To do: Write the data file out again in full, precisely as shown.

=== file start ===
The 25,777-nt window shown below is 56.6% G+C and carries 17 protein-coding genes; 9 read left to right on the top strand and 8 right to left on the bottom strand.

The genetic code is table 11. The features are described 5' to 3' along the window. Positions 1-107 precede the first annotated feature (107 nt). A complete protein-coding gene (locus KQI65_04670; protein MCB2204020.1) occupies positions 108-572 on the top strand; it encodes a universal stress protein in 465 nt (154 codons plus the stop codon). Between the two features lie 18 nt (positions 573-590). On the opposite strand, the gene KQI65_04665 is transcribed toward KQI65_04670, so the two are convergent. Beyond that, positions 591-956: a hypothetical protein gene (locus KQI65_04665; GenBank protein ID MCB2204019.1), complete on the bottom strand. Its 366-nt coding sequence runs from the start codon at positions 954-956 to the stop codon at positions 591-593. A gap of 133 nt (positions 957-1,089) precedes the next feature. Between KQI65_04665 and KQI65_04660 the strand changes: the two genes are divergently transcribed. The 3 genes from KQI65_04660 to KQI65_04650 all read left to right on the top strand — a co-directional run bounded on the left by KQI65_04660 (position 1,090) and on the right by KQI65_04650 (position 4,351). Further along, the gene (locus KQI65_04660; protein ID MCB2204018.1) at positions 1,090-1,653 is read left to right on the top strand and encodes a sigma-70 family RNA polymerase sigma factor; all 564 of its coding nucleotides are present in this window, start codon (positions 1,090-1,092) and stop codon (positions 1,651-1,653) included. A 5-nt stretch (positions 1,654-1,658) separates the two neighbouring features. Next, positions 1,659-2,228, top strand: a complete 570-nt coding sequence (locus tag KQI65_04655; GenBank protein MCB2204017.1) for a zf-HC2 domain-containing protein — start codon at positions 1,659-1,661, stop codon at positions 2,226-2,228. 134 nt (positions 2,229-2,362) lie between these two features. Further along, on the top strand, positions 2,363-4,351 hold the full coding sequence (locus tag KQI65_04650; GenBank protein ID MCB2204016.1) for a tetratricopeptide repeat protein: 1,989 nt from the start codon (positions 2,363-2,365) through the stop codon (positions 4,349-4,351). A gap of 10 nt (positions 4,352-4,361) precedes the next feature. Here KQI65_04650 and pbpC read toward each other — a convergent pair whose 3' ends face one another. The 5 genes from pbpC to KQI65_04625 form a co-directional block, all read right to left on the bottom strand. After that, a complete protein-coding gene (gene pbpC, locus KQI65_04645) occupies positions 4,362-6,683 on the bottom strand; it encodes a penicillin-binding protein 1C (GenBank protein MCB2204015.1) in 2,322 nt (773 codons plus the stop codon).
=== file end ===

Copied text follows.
The 25,777-nt window shown below is 56.6% G+C and carries 17 protein-coding genes; 9 read left to right on the top strand and 8 right to left on the bottom strand.

The genetic code is table 11. The features are described 5' to 3' along the window. Positions 1-107 precede the first annotated feature (107 nt). A complete protein-coding gene (locus KQI65_04670; protein MCB2204020.1) occupies positions 108-572 on the top strand; it encodes a universal stress protein in 465 nt (154 codons plus the stop codon). Between the two features lie 18 nt (positions 573-590). On the opposite strand, the gene KQI65_04665 is transcribed toward KQI65_04670, so the two are convergent. Beyond that, positions 591-956: a hypothetical protein gene (locus KQI65_04665; GenBank protein ID MCB2204019.1), complete on the bottom strand. Its 366-nt coding sequence runs from the start codon at positions 954-956 to the stop codon at positions 591-593. A gap of 133 nt (positions 957-1,089) precedes the next feature. Between KQI65_04665 and KQI65_04660 the strand changes: the two genes are divergently transcribed. The 3 genes from KQI65_04660 to KQI65_04650 all read left to right on the top strand — a co-directional run bounded on the left by KQI65_04660 (position 1,090) and on the right by KQI65_04650 (position 4,351). Further along, the gene (locus KQI65_04660; protein ID MCB2204018.1) at positions 1,090-1,653 is read left to right on the top strand and encodes a sigma-70 family RNA polymerase sigma factor; all 564 of its coding nucleotides are present in this window, start codon (positions 1,090-1,092) and stop codon (positions 1,651-1,653) included. A 5-nt stretch (positions 1,654-1,658) separates the two neighbouring features. Next, positions 1,659-2,228, top strand: a complete 570-nt coding sequence (locus tag KQI65_04655; GenBank protein MCB2204017.1) for a zf-HC2 domain-containing protein — start codon at positions 1,659-1,661, stop codon at positions 2,226-2,228. 134 nt (positions 2,229-2,362) lie between these two features. Further along, on the top strand, positions 2,363-4,351 hold the full coding sequence (locus tag KQI65_04650; GenBank protein ID MCB2204016.1) for a tetratricopeptide repeat protein: 1,989 nt from the start codon (positions 2,363-2,365) through the stop codon (positions 4,349-4,351). A gap of 10 nt (positions 4,352-4,361) precedes the next feature. Here KQI65_04650 and pbpC read toward each other — a convergent pair whose 3' ends face one another. The 5 genes from pbpC to KQI65_04625 form a co-directional block, all read right to left on the bottom strand. After that, a complete protein-coding gene (gene pbpC, locus KQI65_04645) occupies positions 4,362-6,683 on the bottom strand; it encodes a penicillin-binding protein 1C (GenBank protein MCB2204015.1) in 2,322 nt (773 codons plus the stop codon).